“She has the breast cancer gene.”

“He carries the cystic fibrosis gene.”

“He got the muscular dystrophy gene from his mom.”

When talking about genes, we often use this kind of language. The gene for [blank] disease. We speak about these genes as if they were rogue agents, inserting themselves in your genome and wreaking havoc. But this isn’t entirely accurate, and frankly, it gives our genes a bad rap. In everyday speech, it doesn’t make much of a difference, but it does if you’re trying to understand the genetic basis behind a condition.

Photo of chromosomes (complete set of genes)
The Chromosomes of Some Dude

To understand what I’m talking about, lets start with the basics. If you look at your DNA under a microscope, you’ll see it packaged into structures called chromosomes. We have 23 pairs of chromosomes; one of each copy comes from Mom, the other from Dad. Each type of chromosome has it’s own set of genes. Since we have two copies of each type, that means we have two copies of each gene. Genes are strings of DNA that are instructions for proteins. The instructions are written in a 4 letter code (A,T, C & G) that your cells can read and use to make the proteins they need. These proteins are responsible for just about everything that happens in your body. Some are used to grow your bones, some give your hair it’s color, some build your red blood cells, and so on and so forth.

So, why is saying “the breast cancer gene” wrong?

Let’s take the most well known “cancer gene,” BRCA1, as an example. BRCA1 is a gene that is contained within chromosome 17. Everyone who is born with two complete copies of chromosome 17 (which is just about everyone), also has two copies of BRCA1. We all have this gene. Two of them, in fact. This gene is the recipe for a protein that is involved in keeping your cells from growing out of control. We call it a “tumor suppressor gene,” and this one is particularly important in breast and ovarian tissues. If at least one of those copies of BRCA1 is written properly, your breast cell makes this protein and is protected from becoming cancerous. But if those copies have a typo, or a “mutation,” in them, that cell either makes a protein that doesn’t work, or doesn’t make any protein at all. That can mean bad news for that cell.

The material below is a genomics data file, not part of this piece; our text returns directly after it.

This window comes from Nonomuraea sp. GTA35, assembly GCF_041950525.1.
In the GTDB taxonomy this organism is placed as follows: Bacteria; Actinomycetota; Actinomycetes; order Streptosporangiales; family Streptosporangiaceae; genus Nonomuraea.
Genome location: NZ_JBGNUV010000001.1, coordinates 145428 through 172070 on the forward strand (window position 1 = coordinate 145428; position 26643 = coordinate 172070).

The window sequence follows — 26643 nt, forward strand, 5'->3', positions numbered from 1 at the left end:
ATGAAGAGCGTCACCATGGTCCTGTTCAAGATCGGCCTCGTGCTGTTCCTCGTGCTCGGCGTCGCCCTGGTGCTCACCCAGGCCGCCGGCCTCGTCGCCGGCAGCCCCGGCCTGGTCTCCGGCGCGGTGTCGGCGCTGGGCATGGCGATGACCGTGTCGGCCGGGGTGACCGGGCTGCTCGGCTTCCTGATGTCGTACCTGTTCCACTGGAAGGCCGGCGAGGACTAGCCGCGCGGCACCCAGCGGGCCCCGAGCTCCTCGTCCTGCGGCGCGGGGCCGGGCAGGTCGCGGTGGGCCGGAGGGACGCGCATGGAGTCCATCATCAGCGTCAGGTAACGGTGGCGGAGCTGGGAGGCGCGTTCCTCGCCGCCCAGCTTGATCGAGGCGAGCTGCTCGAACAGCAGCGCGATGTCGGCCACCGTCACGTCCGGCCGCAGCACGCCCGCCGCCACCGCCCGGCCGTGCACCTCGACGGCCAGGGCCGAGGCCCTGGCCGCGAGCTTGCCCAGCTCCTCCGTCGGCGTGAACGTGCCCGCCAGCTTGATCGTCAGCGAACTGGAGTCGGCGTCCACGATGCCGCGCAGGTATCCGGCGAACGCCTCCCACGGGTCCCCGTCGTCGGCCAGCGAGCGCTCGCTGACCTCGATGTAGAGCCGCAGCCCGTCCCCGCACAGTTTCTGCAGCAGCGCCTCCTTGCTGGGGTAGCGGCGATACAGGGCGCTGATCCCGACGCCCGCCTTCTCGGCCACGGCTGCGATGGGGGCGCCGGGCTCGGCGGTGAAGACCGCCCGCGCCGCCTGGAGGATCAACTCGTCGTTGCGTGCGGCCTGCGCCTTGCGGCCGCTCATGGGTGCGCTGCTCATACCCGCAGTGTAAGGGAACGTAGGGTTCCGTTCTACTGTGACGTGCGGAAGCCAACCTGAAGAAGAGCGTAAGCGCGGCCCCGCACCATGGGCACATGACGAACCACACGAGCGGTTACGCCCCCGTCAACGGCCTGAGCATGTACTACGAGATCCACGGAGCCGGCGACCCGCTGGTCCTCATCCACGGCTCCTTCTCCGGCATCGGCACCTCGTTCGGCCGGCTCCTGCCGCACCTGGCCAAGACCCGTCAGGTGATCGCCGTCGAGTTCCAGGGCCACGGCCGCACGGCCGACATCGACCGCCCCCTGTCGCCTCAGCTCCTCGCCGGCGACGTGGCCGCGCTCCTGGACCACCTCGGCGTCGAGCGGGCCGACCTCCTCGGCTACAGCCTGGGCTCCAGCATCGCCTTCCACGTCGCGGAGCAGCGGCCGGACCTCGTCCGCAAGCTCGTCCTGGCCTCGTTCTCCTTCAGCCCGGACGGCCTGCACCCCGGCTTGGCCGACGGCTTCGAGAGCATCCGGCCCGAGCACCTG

How do mutations happen?

Each and every new cell that is made in your body needs it’s own copy of DNA. Try copying anything 30 trillion times and see how many typos you make. Plus, lots of things damage your DNA: pollutants in the air you breathe, carcinogens in the food you eat, UV rays from the sun, plain ol’ oxygen. With all those threats to our genes, it’s a good thing we have a back up copy of each of them. But, actually, some people don’t. If someone was conceived with a typo in one copy of BRCA1 that keeps it from making that protein, they’re at a disadvantage from the start. Every single one of their cells will be dependent on that one remaining “good” copy to make this protective protein. If something damages the good copy, that cell can now grow out of control and become a tumor. Because of this, people born with a mutation in this gene have a much higher risk of breast, ovarian and a few other cancers than the average person.

So, it’s not that someone has an extra “breast cancer gene” that’s going around giving them cancer. It’s that they have a mutation in one of their tumor-suppressor genes that keeps it from functioning properly, and that puts them at a disadvantage when it comes to breast cancer protection. But no one is going to say that mouthful when talking about what’s going on with their friend.

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